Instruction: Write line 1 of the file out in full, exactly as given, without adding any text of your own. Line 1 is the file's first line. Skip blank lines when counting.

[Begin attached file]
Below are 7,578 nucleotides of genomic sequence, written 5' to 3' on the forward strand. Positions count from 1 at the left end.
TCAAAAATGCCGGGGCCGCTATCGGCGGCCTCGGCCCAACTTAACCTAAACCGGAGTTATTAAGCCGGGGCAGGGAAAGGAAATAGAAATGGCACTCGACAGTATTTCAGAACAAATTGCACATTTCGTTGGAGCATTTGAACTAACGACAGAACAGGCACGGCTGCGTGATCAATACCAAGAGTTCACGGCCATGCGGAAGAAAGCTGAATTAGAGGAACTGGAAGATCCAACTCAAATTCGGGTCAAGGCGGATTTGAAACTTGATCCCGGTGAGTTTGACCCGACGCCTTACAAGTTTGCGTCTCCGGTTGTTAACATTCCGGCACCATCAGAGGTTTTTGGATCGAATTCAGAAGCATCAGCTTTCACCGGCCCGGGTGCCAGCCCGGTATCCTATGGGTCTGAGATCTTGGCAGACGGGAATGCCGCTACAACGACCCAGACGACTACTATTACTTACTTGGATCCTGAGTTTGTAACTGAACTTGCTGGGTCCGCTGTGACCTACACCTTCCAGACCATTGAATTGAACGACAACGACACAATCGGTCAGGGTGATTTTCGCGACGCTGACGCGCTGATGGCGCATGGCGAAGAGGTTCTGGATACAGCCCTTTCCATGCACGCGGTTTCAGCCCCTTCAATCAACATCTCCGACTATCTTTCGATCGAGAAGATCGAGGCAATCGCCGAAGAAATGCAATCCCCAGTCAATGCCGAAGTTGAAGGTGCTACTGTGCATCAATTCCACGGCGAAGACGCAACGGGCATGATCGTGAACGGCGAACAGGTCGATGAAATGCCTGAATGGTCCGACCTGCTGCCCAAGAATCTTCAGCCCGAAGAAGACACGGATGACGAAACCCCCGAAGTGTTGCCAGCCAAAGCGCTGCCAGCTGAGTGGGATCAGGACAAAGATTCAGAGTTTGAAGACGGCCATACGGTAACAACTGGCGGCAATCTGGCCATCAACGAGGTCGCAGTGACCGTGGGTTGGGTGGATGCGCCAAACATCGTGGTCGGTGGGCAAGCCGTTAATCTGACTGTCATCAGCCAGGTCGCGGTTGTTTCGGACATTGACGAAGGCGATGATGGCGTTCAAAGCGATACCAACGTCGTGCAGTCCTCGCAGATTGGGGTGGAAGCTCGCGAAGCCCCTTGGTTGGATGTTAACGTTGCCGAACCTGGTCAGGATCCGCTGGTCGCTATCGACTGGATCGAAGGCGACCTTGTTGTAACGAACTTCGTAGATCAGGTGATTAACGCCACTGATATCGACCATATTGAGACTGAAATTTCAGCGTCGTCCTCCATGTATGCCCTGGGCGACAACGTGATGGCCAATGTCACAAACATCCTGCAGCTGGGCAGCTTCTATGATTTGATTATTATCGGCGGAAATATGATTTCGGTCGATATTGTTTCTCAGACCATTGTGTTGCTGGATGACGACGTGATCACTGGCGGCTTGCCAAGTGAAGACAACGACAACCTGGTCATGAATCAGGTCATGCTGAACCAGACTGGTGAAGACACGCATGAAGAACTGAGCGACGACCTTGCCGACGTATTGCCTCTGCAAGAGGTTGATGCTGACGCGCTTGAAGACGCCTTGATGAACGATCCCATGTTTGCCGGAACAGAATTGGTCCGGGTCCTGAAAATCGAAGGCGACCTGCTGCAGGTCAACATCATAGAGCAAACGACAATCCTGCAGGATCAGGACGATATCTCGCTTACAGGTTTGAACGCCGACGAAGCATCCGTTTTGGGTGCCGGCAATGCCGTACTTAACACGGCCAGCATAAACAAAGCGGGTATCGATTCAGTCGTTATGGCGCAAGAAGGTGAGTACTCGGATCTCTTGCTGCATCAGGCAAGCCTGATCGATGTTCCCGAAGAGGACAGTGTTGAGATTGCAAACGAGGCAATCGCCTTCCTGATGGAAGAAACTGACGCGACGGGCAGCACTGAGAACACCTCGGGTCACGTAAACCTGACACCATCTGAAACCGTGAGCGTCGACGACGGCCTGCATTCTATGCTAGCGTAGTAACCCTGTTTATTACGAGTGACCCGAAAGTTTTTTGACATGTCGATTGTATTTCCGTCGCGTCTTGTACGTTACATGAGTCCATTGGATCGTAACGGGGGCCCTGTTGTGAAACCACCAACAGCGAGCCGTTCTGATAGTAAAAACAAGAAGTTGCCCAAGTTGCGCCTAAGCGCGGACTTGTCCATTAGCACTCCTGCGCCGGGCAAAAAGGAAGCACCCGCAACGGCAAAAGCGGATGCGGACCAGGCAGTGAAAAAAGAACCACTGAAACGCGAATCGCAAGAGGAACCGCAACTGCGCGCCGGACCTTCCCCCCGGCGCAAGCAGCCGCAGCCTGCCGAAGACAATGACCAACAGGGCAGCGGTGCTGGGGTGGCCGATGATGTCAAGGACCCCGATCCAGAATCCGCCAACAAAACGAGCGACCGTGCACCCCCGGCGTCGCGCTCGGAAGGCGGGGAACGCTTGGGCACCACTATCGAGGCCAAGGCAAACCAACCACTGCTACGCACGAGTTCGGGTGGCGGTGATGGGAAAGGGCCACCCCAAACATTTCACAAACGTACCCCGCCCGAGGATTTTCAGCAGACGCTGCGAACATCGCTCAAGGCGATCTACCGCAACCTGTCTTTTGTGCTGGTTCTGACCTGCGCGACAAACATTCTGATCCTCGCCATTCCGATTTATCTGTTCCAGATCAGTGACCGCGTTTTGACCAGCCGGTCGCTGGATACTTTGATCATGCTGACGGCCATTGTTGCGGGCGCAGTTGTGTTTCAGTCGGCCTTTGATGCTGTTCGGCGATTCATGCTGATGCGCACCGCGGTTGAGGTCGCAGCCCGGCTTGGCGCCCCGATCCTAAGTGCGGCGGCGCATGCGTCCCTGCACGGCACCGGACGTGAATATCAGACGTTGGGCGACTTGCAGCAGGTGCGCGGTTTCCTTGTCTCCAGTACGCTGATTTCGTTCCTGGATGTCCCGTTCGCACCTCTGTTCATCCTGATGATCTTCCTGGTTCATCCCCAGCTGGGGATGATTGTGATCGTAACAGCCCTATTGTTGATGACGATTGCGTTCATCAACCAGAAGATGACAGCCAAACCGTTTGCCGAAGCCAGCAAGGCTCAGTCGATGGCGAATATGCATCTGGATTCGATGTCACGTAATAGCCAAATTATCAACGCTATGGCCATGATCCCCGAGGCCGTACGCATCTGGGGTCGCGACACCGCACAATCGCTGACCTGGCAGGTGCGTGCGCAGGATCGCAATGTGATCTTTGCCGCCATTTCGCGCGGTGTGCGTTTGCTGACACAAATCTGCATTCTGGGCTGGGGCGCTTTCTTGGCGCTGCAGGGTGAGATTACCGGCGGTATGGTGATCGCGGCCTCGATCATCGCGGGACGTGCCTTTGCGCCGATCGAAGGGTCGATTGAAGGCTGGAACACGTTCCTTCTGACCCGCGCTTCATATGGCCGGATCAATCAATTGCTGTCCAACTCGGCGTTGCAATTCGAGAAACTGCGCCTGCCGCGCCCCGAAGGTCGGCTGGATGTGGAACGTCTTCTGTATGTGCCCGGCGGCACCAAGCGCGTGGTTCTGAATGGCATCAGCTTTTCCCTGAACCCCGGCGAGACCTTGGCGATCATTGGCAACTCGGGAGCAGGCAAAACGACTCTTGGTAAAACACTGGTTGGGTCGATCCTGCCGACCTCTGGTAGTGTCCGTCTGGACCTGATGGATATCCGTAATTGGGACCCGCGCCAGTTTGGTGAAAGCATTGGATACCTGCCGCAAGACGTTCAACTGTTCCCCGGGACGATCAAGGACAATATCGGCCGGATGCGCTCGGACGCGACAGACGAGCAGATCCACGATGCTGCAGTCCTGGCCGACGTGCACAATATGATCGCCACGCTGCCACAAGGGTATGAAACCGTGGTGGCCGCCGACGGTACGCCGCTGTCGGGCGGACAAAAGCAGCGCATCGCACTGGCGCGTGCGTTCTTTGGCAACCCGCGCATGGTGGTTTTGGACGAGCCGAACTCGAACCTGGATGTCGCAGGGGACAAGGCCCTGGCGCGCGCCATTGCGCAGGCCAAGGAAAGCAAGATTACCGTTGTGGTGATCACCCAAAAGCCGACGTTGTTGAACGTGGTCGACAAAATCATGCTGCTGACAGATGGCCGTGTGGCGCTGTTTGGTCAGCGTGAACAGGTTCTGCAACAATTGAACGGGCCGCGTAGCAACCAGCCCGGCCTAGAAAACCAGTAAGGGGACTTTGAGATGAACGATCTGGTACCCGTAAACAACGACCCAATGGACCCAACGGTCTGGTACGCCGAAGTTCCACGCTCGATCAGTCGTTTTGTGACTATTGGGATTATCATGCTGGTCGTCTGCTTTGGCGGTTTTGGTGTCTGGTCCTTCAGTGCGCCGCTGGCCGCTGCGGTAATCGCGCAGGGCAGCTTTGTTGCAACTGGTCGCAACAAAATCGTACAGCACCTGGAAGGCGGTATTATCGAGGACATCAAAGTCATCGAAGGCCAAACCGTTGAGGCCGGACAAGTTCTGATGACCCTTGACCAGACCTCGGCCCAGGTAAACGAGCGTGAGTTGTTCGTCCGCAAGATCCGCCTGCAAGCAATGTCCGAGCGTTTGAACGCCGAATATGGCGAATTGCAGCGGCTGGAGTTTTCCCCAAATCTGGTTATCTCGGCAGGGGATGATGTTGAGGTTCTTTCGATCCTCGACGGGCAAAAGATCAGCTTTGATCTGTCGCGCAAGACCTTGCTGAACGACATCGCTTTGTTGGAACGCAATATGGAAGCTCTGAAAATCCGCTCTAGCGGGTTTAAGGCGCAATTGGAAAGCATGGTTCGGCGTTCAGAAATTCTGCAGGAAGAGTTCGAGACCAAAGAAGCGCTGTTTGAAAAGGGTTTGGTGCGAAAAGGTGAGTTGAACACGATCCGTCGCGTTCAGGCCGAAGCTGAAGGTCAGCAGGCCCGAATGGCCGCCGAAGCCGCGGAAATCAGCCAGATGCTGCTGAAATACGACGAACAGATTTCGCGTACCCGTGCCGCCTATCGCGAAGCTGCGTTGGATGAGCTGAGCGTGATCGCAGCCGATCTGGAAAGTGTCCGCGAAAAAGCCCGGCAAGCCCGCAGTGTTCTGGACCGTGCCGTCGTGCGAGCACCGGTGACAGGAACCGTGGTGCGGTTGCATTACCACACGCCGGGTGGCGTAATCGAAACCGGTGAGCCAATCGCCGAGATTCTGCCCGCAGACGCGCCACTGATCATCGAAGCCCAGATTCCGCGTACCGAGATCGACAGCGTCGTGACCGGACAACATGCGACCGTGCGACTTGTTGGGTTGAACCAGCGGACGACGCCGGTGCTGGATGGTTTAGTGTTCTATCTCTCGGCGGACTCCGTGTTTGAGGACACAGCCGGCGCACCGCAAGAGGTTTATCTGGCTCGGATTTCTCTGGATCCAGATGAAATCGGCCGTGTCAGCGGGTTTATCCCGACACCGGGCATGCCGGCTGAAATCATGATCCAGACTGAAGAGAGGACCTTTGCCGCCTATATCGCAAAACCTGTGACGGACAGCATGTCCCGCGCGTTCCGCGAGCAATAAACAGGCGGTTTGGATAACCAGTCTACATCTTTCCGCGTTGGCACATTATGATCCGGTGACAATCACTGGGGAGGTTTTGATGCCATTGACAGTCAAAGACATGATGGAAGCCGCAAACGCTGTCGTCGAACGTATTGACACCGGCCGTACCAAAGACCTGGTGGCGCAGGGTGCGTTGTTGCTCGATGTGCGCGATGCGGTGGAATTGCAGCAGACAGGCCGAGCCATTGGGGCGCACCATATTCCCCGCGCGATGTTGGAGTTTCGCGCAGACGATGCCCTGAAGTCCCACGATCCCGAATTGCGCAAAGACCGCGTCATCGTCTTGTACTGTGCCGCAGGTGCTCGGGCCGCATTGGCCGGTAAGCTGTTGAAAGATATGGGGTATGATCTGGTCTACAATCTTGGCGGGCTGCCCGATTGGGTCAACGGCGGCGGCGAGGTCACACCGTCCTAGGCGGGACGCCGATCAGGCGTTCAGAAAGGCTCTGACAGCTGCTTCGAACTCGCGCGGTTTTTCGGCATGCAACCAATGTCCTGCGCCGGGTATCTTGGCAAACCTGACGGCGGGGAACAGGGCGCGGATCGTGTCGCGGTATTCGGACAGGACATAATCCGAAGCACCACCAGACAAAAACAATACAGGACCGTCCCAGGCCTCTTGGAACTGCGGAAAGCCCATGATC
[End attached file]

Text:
Below are 7,578 nucleotides of genomic sequence, written 5' to 3' on the forward strand. Positions count from 1 at the left end.